Tips for Hitting a Baseball: Slow feet equals quick hands

Slow feet equals quick hands.  This baseball saying is for hitters as a reminder that your feet get you in a position to hit.

Lets face it, some people are born with quicker hands than others.   But there are some tips for hitting a baseball that will help you achieve your own maximum hand speed.

Have you ever noticed that many big league hitters look as if they are not swinging 100%?  They are under control and don’t over exert themselves on their swings.  Having a smooth and controlled stride allows for a controlled swing.

This is easy to see but difficult to trust.   In little league through high school, I had a leg kick and thought the bigger my kick and stride the quicker my hands would be and the further I could hit the baseball.  I failed to realize that being relaxed and having your hands back in a strong position with your front foot on the ground creates tension in the front oblique that translates into torque for better bat speed.

Many hitters have a slight pause in their swing that happens once their front foot hits the ground.  This pause allows the hitter to make any adjustments to hit the baseball.  At this point in his swing, his eyes have already told the brain what to do and this pause allows for the body to do what the mind tells it.

When you have fast feet (hard and/or quick stride) there is a tendency to run through the pause most quality hitters have. This makes it difficult to repeatedly put your “A” swing on the baseball.  Your bat speed is obviously the best when you can put your best swing on the ball.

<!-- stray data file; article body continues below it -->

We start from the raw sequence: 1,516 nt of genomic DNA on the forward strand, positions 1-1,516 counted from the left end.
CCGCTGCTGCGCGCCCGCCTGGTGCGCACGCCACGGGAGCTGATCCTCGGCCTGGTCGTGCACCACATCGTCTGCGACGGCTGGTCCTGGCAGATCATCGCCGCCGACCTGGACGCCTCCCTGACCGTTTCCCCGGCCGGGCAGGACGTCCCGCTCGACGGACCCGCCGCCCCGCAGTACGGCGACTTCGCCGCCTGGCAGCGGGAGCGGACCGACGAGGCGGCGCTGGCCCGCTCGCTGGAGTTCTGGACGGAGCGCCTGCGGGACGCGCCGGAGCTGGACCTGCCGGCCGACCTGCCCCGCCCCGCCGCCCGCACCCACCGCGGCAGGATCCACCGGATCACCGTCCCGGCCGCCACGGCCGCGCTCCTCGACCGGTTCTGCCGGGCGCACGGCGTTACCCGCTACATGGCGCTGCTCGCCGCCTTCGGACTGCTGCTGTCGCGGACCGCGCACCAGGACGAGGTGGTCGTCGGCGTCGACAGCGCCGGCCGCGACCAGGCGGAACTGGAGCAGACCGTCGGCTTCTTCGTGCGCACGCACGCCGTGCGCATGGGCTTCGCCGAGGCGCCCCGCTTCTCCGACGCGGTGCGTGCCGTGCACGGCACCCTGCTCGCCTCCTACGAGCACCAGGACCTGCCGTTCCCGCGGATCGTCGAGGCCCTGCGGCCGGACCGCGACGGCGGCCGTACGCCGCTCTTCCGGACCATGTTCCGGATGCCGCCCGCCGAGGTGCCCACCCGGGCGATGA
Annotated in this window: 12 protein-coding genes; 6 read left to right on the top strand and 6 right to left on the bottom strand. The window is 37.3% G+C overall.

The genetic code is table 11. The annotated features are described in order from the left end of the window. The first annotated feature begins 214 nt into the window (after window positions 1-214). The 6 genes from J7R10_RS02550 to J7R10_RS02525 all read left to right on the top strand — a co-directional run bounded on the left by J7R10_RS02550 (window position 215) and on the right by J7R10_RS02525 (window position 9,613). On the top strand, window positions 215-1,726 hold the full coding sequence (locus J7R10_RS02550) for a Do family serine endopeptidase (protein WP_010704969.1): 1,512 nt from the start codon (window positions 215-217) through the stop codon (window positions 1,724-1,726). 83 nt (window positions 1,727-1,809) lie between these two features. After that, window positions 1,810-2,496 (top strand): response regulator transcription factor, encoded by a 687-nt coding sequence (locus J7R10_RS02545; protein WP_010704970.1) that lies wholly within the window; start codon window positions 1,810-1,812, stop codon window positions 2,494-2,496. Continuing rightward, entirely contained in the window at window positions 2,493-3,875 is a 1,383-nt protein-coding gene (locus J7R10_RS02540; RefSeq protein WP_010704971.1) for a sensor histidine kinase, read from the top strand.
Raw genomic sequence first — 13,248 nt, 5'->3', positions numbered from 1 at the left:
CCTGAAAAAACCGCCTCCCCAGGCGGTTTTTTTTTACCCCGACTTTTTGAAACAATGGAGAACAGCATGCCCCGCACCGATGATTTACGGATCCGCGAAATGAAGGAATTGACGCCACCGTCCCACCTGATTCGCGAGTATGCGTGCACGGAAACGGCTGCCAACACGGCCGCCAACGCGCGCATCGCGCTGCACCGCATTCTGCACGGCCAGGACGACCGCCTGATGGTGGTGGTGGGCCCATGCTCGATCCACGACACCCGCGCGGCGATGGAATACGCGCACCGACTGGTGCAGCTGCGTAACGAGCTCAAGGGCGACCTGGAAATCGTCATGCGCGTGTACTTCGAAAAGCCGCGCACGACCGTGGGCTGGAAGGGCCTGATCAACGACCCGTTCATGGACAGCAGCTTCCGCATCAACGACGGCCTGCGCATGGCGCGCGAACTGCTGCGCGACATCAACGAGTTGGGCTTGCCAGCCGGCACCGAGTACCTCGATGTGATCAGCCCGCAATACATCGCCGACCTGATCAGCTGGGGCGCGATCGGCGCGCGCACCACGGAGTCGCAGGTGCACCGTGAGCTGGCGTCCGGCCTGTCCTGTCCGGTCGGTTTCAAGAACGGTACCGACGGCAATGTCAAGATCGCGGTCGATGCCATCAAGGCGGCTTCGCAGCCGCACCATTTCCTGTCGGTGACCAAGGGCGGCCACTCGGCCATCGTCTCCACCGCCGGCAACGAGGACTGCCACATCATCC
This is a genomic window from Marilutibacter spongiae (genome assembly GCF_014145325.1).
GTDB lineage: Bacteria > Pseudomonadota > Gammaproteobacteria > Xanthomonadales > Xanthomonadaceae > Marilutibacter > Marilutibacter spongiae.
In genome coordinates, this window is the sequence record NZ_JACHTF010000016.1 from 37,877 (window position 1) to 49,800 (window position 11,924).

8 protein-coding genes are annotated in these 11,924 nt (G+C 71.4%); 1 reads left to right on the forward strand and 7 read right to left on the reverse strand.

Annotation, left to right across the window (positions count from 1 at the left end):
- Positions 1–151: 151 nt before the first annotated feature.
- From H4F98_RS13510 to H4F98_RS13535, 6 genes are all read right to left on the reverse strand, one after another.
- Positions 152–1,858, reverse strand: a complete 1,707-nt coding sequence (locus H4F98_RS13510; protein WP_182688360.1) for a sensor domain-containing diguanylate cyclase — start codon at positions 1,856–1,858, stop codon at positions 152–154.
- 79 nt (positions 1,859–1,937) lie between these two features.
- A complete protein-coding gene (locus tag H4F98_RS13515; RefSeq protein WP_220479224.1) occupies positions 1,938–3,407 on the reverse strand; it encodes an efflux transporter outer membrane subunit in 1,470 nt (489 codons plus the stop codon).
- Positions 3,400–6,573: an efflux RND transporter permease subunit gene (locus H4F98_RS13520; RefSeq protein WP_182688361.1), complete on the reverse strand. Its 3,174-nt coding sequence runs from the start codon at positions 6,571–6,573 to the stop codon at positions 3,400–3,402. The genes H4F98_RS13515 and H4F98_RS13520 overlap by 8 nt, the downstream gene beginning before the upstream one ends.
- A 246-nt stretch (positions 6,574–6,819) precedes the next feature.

To help slow your feet down, start a little earlier.  I am not saying to stop your leg kick if you have one, just make sure your foot is hitting the ground softly and under control.  We can learn a lot just by watching big league hitters.  Next time you watch a game remember the baseball saying –  “slow feet equals quick hands”.

More tips for hitting a baseball:

About Author

Avatar für Doug Bernier

Doug Bernier, founder of Pro Baseball, debuted in the Major Leagues in 2008 with the Colorado Rockies, and has played professional baseball for 5 organizations (CO Rockies, NY Yankees, PIT Pirates, MN Twins, & TX Rangers) over the past 16 years. He has Major League time at every infield position, and has played every position on the field professionally except for catcher. (You should click to watch this great defensive play by Bernier) Where is he now? After 16 years of playing professionally, Doug retired and took a position as a Major League scout with the Colorado Rockies for 2 years. Currently Doug is the Data and Game Planning Coordinator with the Colorado Rockies


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